The year 2003 will see more options for train travel. Further steps have been taken in constructing the 21.5-mile "light rail" line from Bayonne through northern Hudson County, and construction on the Allied Junction train hub in Secaucus near the Turnpike is moving along.Anyone who lives or works in the Hoboken-Weehawken area has surely noticed the curious-looking concrete bars that lie under the Willow Avenue Bridge and wind around the western perimeter of Hoboken. Keep watching, because these bars are tangible evidence of the light rail's expansion through North Hudson. Concrete T-pillars are crossing near Lincoln Harbor in Weehawken. These will eventually hold up an elevated section of the light rail that will run along River Road.
According to Ken Hitchner, a spokesman for NJ Transit, the completion of a light rail station on the Hoboken/Jersey City border this past year signaled the completion of phase one of the light rail line, which starts at 45th Street in Bayonne.
The second phase is already under construction. This is a six-mile, seven-station line that will run north through Hoboken's west side into Weehawken, Union City and North Bergen. The first segment will run from the Hoboken station to the Weehawken Ferry Terminal and be completed in 2004. In 2005, it will continue from the terminal to Tonnelle Avenue in North Bergen.
Hitchner added that while the original plans had the light rail terminating in Ridgefield, talks are currently underway to have the line end up much farther north in Bergen County, possibly terminating in Tenafly. Secaucus Mayor Dennis Elwell also revealed that there are "exploratory" talks going on to bring the Hudson-Bergen Light Rail through the new Allied Junction rail transfer station in Secaucus. The light rail may, he said, be "running up the west side of Secaucus to access parts of Bergen County."
Secaucus Transfer Station
Secaucus can look forward to the "partial" opening of the Secaucus Transfer train station in the fall of 2003.
This new train station, part of a $450 million project that has fallen two years behind schedule and $100 million over budget, will ease traffic congestion on roadways throughout northern New Jersey. It will allow passengers to get to Manhattan by taking a train from Secaucus rather than heading further south to Hoboken first. Transit officials estimate that travel time to Penn Station in New York City from the Secaucus Station will be six minutes as opposed the more than 20 that it currently takes riders who head to Hoboken and take the PATH to Manhattan.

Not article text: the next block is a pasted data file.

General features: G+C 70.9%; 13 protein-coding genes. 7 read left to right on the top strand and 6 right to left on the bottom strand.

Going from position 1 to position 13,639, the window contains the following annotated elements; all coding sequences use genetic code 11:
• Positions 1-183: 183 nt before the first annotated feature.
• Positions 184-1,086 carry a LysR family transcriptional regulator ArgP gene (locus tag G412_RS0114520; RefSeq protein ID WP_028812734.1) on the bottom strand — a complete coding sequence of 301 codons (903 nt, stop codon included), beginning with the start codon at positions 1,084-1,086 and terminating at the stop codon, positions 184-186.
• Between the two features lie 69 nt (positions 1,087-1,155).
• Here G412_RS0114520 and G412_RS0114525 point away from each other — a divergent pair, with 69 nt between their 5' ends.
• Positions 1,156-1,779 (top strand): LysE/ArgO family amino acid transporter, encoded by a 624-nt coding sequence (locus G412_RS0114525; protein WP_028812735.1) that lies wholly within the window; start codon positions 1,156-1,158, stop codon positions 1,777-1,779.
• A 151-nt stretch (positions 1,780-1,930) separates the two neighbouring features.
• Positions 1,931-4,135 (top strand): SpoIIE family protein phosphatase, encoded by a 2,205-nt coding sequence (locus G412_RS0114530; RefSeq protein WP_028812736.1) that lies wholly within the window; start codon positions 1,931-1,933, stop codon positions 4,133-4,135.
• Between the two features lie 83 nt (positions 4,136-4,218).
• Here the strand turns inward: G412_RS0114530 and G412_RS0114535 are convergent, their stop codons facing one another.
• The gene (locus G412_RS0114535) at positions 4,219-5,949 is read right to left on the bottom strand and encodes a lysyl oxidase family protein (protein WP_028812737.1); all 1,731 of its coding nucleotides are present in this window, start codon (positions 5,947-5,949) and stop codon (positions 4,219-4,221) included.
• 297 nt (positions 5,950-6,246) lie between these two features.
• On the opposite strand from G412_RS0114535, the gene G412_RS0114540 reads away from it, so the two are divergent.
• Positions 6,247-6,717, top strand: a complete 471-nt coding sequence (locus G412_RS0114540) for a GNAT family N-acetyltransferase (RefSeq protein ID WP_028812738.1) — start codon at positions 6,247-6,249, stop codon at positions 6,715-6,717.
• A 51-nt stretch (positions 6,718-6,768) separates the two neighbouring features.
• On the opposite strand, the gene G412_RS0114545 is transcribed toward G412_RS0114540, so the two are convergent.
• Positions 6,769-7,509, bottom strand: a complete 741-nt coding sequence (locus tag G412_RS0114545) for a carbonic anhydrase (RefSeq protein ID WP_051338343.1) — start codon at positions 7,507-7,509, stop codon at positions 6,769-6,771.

The project will link many of the rail lines servicing northern New Jersey, including NJ Transit's Main and Bergen County lines and the Atlantic City line, as well as Amtrak's Northeast Corridor line. According to Mayor Elwell, commuters in Secaucus will be able to take direct Amtrak trains from the station to Boston and Washington D.C. A route will also run to Newark Penn Station and to Newark Airport.
Because of the delays that have occurred in the construction, the opening of the station in September, 2003 will be a "phased-in" process. The full opening is not expected until the winter of 2003-2004. The reasons for the phasing in are many, but the main reason is that the opening of the station hinges on the restoration of train service to lower Manhattan. Without that restoration, the full operation of the transfer station during weekday peak periods would produce what officials are calling "unacceptable crowding conditions" on trains operating on the Northeast Corridor to and from Penn Station in New York City.
According to Elwell, the loss of the World Trade Center train station was the major cause of delays in construction of the Secaucus station. Said Elwell, "That threw everything into disarray."
He added that a proposed temporary PATH station at the WTC site would help the project along.
"This [Secaucus] station," he said, "is a long-awaited addition to the area that's been more or less delayed by the loss of tunnels and such from the World Trade Center tragedy."
Another problem with the full opening of the station is the current location of the Jersey City Police weapons range. It is located on the border of Secaucus and directly in the path of a proposed Turnpike ramp to the station. Mayor Elwell had vociferously objected to a proposed plan to move the range to Laurel Hill County Park in Secaucus. According to sources, a compromise has been worked out between NJ Transit and the Jersey City Police Department to temporarily move the range to a location on the border of Secaucus and Jersey City.